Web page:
You do not have to be a fan of Trump to find the comparison between six million Jewish deaths in the Holocaust and a tax cut for the one per cent to be out of all reasonable proportion. Of course, nowadays the ‘Hitler is Trump’ meme has become so tired and overused it barely registers. But Moore’s outrageous overreach reminds us how dangerous this comparison can become. While Moore’s intention is to emphasise the dangers of the Trump presidency, the actual effect is to downplay the horrors of the Nazis. If Hitler’s Holocaust is just like Trump, it is no longer a uniquely barbarous episode in history. It diminishes it, it makes it mundane and normal.

To borrow a term beloved of the #Resistance, this ‘normalisation’ of the Holocaust is cemented by Moore’s schizophrenic approach to time and his scattergun approach to subject matter. Moore cannot make up his mind whether Trump is on the cusp of becoming literally Hitler or is already literally Hitler. Fahrenheit 11/9 constantly flits between the present, the Nineties, the Noughties and an imagined Trumpian future, as he tries to unpick ‘what the fuck happened’ on election night in 2016.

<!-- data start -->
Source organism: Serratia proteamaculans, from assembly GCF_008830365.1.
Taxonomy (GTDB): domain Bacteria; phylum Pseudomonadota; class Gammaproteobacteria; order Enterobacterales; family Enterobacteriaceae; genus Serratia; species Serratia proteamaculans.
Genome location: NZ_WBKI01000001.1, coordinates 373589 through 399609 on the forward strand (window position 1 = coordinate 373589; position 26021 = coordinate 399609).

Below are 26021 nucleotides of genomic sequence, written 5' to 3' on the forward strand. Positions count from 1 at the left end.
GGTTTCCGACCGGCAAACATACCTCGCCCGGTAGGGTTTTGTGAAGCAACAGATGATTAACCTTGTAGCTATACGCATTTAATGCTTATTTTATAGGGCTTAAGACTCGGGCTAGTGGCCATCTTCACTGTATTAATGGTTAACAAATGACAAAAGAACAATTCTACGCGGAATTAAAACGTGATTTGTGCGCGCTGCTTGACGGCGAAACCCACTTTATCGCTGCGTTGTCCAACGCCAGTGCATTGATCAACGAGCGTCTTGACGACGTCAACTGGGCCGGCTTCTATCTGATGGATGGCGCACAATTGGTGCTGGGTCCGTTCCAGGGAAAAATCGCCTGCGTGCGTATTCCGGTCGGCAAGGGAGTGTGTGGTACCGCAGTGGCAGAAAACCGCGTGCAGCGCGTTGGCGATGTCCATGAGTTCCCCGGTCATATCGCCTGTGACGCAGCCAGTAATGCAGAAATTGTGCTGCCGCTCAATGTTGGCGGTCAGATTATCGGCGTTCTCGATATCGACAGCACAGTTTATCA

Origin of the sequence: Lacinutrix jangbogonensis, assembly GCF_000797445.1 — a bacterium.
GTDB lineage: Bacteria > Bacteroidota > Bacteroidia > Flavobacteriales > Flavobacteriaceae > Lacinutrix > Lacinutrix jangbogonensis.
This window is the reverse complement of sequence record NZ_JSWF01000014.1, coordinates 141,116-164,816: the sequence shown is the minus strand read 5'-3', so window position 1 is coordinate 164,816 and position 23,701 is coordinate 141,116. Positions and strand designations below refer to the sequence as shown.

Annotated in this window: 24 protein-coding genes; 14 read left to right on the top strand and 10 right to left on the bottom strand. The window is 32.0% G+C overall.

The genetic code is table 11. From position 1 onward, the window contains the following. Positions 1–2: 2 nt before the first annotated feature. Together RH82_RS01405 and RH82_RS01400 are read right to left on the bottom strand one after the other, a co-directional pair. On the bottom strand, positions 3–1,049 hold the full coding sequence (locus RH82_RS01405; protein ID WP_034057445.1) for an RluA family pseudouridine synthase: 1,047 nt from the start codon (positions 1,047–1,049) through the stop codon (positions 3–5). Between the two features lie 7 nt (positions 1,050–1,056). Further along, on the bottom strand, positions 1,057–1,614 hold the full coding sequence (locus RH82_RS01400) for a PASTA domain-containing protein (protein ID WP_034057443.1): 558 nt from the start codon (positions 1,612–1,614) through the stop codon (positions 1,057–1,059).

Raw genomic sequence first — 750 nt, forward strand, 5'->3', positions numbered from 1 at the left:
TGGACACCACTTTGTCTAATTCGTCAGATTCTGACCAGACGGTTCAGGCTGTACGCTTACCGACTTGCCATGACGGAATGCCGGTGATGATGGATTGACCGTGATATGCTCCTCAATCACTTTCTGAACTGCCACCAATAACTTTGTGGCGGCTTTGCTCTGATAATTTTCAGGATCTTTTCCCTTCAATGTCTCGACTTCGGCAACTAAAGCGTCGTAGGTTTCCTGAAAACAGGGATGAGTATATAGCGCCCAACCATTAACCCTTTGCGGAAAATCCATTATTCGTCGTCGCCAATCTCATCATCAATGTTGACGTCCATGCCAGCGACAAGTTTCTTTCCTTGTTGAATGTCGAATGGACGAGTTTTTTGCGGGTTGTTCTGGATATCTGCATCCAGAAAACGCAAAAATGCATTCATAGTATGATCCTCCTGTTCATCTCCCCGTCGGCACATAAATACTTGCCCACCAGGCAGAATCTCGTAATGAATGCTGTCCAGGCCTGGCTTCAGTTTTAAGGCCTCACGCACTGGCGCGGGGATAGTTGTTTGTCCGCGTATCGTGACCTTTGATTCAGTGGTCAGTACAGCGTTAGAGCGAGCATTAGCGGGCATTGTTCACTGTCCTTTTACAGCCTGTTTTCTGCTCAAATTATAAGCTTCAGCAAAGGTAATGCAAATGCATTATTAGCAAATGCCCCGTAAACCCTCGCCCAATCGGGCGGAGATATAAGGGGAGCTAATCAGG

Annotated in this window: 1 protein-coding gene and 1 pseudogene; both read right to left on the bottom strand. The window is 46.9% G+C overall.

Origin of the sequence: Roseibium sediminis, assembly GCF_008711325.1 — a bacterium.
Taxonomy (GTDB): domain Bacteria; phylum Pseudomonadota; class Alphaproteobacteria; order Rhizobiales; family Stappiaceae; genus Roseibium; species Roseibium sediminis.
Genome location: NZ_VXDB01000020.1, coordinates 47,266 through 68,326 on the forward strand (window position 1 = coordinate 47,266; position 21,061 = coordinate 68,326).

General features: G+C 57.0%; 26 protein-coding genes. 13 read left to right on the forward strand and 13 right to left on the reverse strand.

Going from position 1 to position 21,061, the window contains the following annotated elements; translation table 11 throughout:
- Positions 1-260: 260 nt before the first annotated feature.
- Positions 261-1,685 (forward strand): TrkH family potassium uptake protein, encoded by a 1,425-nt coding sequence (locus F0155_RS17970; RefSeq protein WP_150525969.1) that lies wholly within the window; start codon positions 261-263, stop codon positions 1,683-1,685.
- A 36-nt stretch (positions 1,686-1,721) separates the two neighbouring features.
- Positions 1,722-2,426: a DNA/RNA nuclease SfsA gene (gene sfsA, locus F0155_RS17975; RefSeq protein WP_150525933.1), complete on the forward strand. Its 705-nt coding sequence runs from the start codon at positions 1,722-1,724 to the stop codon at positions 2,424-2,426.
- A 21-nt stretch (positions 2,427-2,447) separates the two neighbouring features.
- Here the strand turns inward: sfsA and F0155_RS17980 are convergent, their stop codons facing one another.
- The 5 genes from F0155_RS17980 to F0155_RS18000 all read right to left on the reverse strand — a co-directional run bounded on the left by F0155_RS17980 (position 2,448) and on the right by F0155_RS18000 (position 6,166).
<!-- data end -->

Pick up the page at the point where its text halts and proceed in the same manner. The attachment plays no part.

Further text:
Perhaps inadvertently, today’s US is portrayed as a continuation of, rather than a radical break from, the neoliberal politics of Bill Clinton, George Bush and Barack Obama. Indeed, Fahrenheit 11/9 does not reveal an America which has returned to the 1930s, but one which is blighted by many of the same problems and same villains that Moore’s films highlighted throughout the 2000s: school shootings (Bowling for Columbine, 2002), rapacious warmongers (Fahrenheit 9/11, 2004), byzantine health-insurance providers (Sicko, 2007) and greedy capitalists (Capitalism: A Love Story, 2009). In fairness, these earlier films were made in what feels like a very distant past – a long since forgotten time when Moore could string a coherent argument together.